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Novel, Low-cost Photocatalyst Shown to Produce Hydrogen

In a breakthrough study, a RUDN chemist has obtained 'green' hydrogen using UV radiation, visible light and catalysts with ruthenium nanoparticles.

Credit: Allen Dressen

The research suggests that these types of catalysts could be used for the large-scale production of hydrogen fuel under the effect of sunlight.

The findings were recently reported in the journal, Applied Catalysis B: Environmental.

One of the most eco-friendly methods of generating "green fuel" is photochemical reactions.

The proposed reactions are considered to be more eco-friendly than current methods, as they do not require the use of high-pressure machinery or high temperatures. The rate of the reaction is instead increased using photocatalysts and light.

Photocatalysts, based on palladium, gold, and platinum, are extremely efficient at catalyzing hydrogen extraction from biomass derivatives such as alcohols.

However, these metals are very costly, and as result, the researchers are looking for more economical photocatalysts.

RUDN chemists, along with Spanish coworkers, analyzed the photocatalytic activity of titanium dioxide doped with ruthenium particles and showed that they were capable of catalyzing the reaction.

The chemists tracked the effect of a titanium-dioxide-based ruthenium nanocatalyst on hydrogen emission from a mixture of water and methanol.

They subsequently examined four catalysts (with a ruthenium content of 1%, 2%, 3%, and 5%), with each being tested in two kinds of reactions—in the presence of UV radiation and visible light.

This is the first time these materials have been used to obtain hydrogen.

Before this study, ruthenium and titanium dioxide were seldom applied to photocatalysis, yet it has proven vital to define their optical properties, including quantum efficiency, and composition.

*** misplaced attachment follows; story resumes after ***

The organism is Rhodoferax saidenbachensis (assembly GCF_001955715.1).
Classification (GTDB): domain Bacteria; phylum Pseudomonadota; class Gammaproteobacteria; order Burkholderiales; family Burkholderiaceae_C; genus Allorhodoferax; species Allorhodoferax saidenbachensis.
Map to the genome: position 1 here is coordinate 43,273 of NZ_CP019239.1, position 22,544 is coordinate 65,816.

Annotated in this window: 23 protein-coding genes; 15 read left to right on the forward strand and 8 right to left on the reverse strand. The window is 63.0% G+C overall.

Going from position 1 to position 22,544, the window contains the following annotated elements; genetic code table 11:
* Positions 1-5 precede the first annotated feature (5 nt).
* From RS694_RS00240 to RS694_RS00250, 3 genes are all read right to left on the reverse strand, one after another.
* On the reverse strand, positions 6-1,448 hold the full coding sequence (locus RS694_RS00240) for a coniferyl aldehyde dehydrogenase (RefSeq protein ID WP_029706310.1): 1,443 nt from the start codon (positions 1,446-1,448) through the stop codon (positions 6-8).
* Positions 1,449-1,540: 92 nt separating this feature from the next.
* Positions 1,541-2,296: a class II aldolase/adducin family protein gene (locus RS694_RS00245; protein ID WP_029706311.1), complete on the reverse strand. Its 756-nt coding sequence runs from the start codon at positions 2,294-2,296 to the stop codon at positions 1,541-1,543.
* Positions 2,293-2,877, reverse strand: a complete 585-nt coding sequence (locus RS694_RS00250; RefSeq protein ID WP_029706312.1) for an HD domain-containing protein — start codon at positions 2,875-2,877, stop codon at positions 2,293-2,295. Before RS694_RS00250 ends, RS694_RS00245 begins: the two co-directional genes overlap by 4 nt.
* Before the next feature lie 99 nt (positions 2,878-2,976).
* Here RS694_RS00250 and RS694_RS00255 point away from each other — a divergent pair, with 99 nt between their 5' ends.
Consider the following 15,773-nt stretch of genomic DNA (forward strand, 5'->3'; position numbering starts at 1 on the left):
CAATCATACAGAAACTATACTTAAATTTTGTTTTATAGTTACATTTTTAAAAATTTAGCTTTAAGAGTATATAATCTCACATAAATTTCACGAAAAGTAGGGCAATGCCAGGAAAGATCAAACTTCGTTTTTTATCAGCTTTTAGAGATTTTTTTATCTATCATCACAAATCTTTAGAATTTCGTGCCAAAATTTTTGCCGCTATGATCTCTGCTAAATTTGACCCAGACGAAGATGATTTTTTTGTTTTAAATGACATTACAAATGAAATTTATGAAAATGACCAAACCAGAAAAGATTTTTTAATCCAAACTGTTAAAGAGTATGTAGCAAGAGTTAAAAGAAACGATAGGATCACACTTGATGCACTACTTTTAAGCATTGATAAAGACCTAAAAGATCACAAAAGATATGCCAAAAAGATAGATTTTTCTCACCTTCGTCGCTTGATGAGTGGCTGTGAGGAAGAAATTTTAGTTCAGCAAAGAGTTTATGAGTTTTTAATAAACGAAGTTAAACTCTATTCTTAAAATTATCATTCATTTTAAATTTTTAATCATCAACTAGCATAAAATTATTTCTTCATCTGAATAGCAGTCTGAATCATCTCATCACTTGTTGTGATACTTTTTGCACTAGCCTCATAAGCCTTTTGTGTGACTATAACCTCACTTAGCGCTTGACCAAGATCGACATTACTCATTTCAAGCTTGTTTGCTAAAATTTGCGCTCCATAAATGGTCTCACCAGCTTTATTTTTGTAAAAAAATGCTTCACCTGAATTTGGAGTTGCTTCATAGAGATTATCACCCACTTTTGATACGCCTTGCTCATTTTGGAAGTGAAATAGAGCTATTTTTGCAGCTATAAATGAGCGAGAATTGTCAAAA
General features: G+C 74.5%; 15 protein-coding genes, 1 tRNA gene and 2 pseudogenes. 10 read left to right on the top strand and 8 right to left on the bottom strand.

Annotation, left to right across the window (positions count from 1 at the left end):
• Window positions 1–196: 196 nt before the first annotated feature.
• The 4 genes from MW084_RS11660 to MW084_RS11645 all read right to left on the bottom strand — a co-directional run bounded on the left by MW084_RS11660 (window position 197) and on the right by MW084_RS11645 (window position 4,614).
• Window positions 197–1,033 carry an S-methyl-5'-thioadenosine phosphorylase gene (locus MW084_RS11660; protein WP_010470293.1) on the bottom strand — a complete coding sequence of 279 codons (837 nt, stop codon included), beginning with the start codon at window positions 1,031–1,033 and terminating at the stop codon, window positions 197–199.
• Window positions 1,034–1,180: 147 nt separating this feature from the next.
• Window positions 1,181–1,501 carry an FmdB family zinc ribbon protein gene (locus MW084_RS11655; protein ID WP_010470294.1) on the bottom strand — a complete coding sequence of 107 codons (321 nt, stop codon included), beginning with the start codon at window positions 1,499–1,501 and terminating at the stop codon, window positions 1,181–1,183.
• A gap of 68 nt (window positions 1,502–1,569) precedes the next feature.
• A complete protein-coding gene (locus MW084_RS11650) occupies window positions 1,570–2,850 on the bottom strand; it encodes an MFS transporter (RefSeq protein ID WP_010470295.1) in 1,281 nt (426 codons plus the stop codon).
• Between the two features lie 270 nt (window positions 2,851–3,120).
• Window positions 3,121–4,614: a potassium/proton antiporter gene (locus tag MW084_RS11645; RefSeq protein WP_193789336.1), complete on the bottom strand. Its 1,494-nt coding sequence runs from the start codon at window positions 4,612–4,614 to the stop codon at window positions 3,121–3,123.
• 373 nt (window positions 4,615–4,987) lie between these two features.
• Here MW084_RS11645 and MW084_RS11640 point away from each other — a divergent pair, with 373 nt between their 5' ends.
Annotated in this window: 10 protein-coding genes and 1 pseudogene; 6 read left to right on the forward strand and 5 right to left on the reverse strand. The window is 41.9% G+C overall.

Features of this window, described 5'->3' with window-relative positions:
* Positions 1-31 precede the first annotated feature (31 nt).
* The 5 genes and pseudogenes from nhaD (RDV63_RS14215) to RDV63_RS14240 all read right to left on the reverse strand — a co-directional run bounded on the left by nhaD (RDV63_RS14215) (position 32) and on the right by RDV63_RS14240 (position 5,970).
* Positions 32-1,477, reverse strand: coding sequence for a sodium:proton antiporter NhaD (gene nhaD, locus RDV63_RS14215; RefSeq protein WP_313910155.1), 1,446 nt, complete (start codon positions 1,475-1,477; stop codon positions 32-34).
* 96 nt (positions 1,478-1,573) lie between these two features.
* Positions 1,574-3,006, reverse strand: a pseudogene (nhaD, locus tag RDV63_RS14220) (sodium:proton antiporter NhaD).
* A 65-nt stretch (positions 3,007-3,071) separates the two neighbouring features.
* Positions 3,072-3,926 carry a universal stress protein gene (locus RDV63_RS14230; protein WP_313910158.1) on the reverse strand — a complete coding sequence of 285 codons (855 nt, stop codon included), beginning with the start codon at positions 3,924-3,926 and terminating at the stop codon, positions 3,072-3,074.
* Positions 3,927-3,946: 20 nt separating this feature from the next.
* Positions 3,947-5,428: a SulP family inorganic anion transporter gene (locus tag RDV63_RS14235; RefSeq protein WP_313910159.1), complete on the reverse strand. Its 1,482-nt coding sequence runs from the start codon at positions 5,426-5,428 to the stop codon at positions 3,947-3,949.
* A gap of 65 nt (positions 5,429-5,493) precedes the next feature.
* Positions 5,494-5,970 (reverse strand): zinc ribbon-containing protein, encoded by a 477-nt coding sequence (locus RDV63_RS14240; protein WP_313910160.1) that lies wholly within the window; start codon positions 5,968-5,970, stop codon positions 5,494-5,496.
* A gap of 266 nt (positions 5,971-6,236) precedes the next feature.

The study showed that the activity of ruthenium-containing photocatalysts under UV radiation is similar to palladium and platinum analogs.

Our catalysts based on titanium dioxide and ruthenium appeared to be universal systems and helped us obtain hydrogen in sufficient quantities both under the influence of UV light and visible light."

Raphael Luke, Director of the Center for Molecular Design and Synthesis of Innovative Compounds for Medicine

Moreover, the quantum efficiency of palladium or platinum-based compounds measured on the basis of other research makes up 1.9% to 5.1%, and the outcomes of ruthenium photocatalysts remain within this range.

The optimum value (3.1%) that was quantified for the system had a ruthenium content of 3%. The low cost of ruthenium catalysts makes them favorable for industrial applications.

It was also observed that the activity of ruthenium catalysts under visible light was relatively low.

Although the quantum efficiency did not go beyond 0.6%, the authors anticipate it to increase under the influence of sunlight up to 1.1%. This hypothesis is already being verified by the researchers.

The exact mechanism of this phenomenon is yet to be discovered. We continue our studies and are currently experimenting with obtaining hydrogen under sunlight in Spain and Russia."

Raphael Luke


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